There are four local issues exciting particular interest in the Kiwi agricultural landscape at the moment: the ram breeders’ testy meeting with AgResearch in Gore, the case against Fonterra by the Ministry of Primary Industries (MPI), the failure to award grants to three major research institutes, and Silver Fern Farms’ Eating Quality beef grading system, Allan Barber notes.
First, the meeting in Gore when AgResearch finally fronted up to the ram breeders and sheep farmers from the deep south to hear their complaints about relocating most of the scientists from Invermay to Lincoln. Unfortunately for the disaffected farmers, AgResearch seems to have made its mind up a long time ago about its Future Footprint programme which will see two hubs at Massey and Lincoln and regional centres at Invermay and Ruakura. After the meeting on 12 March, the word is that the Board will look at the issue again, but only very limited tweaks are expected.
Meeting convenor, Hugh Gardyne, intended to move a vote of no confidence in AgResearch’s board and management, but didn’t get the chance to table the motion. My impression is that the group has shot its bolt and is unlikely to achieve any significant change to the plans.
The four charges MPI has brought against Fonterra, significantly on the eve of the Prime Minister’s visit to China accompanied by Fonterra Chairman John Wilson, are that it processed dairy product not in accordance with its Risk Management Programme (RMP), exported dairy product that failed to meet relevant animal product standards, failed to notify its verifier of significant concerns that dairy product had not been processed in accordance with its RMP and failed to notify the Director-General as soon as possible that exported dairy product was not fit for intended purpose.
Fonterra has agreed the charges are justified, noting that they are consistent with its own operational review and independent board enquiry.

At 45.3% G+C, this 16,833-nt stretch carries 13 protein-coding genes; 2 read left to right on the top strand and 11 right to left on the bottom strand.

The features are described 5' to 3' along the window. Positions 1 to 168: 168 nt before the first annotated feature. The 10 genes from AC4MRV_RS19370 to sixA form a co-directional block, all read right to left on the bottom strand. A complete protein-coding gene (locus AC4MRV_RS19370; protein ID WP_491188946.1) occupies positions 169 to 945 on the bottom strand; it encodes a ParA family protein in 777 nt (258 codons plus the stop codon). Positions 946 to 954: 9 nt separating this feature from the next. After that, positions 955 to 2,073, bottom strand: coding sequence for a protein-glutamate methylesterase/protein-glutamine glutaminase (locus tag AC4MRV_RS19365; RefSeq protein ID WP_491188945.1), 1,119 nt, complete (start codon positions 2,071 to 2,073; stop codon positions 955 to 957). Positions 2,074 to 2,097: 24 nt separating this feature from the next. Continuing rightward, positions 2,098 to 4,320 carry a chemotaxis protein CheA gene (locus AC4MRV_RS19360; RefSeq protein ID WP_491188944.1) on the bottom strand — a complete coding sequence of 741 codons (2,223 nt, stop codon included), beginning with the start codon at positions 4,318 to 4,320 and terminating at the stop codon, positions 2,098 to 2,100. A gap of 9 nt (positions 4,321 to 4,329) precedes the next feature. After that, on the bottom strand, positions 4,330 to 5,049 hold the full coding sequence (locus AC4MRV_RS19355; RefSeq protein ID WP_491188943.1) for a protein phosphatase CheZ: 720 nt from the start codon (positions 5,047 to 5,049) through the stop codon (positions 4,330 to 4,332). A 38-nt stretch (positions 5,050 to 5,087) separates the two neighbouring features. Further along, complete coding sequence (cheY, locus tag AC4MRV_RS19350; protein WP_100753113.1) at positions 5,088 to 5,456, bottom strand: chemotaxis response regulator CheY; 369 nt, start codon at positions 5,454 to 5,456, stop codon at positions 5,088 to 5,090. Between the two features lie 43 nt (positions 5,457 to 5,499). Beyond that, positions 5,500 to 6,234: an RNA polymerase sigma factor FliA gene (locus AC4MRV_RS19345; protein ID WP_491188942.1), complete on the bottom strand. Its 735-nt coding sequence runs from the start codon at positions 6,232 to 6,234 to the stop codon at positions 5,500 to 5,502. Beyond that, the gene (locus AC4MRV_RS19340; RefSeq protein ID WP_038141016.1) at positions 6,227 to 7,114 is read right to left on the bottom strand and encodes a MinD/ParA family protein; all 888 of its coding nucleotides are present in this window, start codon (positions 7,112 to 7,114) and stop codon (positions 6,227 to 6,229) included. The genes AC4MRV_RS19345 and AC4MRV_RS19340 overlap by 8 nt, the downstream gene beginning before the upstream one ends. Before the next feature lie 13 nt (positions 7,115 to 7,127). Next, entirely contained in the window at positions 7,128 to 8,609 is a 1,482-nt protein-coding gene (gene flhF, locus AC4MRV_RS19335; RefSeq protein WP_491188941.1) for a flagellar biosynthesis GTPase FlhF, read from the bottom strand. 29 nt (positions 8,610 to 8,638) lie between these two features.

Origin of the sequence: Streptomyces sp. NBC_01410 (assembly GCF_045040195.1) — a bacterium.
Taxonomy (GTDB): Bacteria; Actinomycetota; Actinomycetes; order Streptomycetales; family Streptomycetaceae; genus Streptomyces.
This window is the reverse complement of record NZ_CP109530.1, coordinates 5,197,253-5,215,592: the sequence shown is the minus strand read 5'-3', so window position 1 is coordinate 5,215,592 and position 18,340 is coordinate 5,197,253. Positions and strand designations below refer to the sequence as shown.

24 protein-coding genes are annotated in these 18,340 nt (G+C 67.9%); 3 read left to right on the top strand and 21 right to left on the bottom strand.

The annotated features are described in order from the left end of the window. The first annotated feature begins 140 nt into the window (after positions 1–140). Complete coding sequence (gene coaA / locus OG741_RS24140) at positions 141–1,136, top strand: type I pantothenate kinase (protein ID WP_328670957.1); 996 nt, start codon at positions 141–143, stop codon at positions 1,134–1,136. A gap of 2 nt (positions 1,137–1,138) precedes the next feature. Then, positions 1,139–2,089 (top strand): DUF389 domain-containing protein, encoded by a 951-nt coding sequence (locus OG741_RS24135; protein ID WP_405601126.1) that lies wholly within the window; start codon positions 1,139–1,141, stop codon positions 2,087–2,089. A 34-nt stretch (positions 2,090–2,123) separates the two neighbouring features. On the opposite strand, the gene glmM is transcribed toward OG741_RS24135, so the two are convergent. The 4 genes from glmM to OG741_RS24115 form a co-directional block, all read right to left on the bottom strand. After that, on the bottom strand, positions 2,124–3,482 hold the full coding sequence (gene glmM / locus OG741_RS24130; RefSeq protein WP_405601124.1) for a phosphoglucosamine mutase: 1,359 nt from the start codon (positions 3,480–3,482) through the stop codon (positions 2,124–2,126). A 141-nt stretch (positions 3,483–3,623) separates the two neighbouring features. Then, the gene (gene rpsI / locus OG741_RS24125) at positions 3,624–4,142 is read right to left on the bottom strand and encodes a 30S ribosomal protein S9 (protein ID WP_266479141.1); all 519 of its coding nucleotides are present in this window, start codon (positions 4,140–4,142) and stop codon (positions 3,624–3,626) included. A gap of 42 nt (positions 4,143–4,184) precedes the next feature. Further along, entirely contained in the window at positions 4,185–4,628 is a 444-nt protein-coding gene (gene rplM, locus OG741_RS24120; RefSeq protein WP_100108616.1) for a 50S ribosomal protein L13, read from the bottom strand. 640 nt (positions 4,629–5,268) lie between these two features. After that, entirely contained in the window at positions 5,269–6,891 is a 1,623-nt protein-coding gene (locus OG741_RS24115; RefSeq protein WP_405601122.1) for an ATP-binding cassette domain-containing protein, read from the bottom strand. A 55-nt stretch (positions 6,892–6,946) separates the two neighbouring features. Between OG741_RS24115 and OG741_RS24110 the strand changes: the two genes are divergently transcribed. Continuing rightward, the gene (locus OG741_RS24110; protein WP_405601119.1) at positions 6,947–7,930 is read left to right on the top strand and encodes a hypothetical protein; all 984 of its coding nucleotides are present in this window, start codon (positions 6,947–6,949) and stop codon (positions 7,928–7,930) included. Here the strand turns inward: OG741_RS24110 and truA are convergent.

The question I have is what this does to Fonterra’s defence against Danone’s multi-million dollar claim for compensation. It occurs to me that it’s not easy to accept guilt on the one hand while rejecting a damages claim arising from the botulism scare that resulted from these self-same actions on the other.
The next issue which raises serious questions is the failure of the Riddett Institute, Gravida and Bio-Protection Centre to make the shortlist for research funding of up to $35 million. Federated Farmers has asked whether the Government has set the right balance between competition and the certainty required to enable science planning and collaboration.
The major concern is the damage that will potentially be done to food science, animal productivity, biosecurity and sustainability which has been the focus of all three research institutes for a number of years. To cut funding from each of them now places at risk the investment in agriculture which is such a critical part of the country’s future prosperity.
The final topic of interest is the launch of Silver Fern Farms’ high value beef range, processed from animals which achieve the Eating Quality Master Grade. The irony here is that funding for this programme has come from a combination of Government and private sector funding in the form of a Primary Growth Partnership (PGP).
While there is much to commend about the PGP process, it is theoretically detracting from funds to be allocated to science of the purer kind practised by the three Centres of Research Excellence (CoREs) that have missed out on the latest round of funds.
Having said that the Eating Quality System is designed to improve the overall quality and market price of beef sold at retail and into food service which will then provide beef farmers with the means of consistently producing higher quality and more profitable cattle. The ultimate intention is for both processor and producer to earn a better return.